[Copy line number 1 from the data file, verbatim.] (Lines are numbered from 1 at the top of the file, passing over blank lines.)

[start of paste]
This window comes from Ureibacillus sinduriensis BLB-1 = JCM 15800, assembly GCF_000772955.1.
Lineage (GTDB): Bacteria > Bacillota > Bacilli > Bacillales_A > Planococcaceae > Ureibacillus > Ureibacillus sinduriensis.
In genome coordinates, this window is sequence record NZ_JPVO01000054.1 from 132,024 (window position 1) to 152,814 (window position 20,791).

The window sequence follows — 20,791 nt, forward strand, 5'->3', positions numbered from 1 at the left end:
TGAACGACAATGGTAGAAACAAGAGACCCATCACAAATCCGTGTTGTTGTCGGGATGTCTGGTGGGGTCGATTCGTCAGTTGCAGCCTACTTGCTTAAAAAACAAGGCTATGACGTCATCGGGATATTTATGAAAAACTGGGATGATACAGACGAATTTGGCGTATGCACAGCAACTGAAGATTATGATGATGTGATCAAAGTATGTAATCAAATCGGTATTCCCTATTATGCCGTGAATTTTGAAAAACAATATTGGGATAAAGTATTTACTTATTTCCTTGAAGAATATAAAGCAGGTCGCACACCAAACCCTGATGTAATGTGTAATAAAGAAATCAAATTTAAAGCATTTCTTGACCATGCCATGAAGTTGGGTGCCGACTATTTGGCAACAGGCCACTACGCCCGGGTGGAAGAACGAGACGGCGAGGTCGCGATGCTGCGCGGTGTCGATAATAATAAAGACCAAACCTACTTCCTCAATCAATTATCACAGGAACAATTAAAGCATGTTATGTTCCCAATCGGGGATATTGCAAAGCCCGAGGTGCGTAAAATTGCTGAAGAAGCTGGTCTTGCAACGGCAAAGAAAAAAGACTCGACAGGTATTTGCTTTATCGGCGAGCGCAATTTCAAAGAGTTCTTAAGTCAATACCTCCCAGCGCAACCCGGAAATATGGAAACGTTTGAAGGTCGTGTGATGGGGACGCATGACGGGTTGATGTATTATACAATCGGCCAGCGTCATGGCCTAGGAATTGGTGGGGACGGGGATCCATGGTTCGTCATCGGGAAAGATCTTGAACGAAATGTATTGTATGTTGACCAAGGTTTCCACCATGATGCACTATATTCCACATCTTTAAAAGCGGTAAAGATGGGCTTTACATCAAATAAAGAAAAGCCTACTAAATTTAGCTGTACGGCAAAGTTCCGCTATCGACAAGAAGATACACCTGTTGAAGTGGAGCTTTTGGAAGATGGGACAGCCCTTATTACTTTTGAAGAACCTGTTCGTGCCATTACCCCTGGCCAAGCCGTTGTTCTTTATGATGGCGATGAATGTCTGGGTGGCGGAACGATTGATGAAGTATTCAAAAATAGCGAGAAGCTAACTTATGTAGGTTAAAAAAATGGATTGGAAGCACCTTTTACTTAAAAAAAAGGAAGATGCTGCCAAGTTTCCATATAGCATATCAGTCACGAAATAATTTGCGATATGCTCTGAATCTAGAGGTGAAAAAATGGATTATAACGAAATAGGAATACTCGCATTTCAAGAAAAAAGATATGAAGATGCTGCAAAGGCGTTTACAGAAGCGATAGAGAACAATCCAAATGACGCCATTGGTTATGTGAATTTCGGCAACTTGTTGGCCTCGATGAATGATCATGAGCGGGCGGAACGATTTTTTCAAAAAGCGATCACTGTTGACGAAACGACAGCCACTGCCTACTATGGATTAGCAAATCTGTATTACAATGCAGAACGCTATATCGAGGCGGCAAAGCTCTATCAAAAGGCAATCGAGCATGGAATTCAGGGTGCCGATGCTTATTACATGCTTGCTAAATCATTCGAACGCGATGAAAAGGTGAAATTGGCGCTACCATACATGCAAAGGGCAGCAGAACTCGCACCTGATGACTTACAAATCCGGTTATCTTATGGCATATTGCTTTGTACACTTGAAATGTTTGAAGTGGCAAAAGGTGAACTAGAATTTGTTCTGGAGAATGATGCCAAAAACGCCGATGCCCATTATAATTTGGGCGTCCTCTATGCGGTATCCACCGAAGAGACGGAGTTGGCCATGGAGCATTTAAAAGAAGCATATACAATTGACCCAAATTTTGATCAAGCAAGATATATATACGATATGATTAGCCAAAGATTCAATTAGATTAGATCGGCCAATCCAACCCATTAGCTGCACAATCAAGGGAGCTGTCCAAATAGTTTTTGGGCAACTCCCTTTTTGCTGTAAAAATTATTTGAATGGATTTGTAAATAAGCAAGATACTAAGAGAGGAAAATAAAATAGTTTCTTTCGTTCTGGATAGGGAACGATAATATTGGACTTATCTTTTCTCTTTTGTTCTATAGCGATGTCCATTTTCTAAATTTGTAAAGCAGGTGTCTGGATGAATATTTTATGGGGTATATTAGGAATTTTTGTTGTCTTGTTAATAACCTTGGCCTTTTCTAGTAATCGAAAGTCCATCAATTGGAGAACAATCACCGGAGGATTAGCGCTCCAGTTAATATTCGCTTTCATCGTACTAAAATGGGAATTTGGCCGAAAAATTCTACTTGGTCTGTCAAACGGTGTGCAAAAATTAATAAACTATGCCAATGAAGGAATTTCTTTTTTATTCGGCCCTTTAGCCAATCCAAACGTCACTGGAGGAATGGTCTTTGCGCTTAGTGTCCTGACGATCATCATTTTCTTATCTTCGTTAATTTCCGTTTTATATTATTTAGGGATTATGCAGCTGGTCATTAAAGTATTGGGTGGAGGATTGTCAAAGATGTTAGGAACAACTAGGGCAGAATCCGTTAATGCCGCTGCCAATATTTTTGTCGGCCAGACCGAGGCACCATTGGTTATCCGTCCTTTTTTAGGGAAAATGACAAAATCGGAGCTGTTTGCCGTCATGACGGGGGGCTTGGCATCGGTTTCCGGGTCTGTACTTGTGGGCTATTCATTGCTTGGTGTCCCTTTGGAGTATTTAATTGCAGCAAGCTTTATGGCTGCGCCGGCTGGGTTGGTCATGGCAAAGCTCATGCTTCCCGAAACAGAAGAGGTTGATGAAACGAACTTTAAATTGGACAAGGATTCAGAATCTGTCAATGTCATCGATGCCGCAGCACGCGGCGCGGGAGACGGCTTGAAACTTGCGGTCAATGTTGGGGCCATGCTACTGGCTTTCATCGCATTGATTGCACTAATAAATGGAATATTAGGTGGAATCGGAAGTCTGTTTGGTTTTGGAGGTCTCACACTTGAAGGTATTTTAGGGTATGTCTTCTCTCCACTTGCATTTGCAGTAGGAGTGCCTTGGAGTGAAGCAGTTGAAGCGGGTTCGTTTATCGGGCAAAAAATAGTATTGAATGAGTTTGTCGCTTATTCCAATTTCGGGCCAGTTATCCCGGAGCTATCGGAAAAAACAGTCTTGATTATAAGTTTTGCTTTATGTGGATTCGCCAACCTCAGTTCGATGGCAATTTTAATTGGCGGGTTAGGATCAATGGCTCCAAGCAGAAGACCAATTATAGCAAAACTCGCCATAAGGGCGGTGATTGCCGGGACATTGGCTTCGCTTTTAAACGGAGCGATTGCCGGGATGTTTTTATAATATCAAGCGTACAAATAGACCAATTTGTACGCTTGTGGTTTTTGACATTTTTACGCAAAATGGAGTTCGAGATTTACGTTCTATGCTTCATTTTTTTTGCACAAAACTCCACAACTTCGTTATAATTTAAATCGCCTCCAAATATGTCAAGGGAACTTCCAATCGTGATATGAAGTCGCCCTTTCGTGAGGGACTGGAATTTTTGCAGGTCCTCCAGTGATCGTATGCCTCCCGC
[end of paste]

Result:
This window comes from Ureibacillus sinduriensis BLB-1 = JCM 15800, assembly GCF_000772955.1.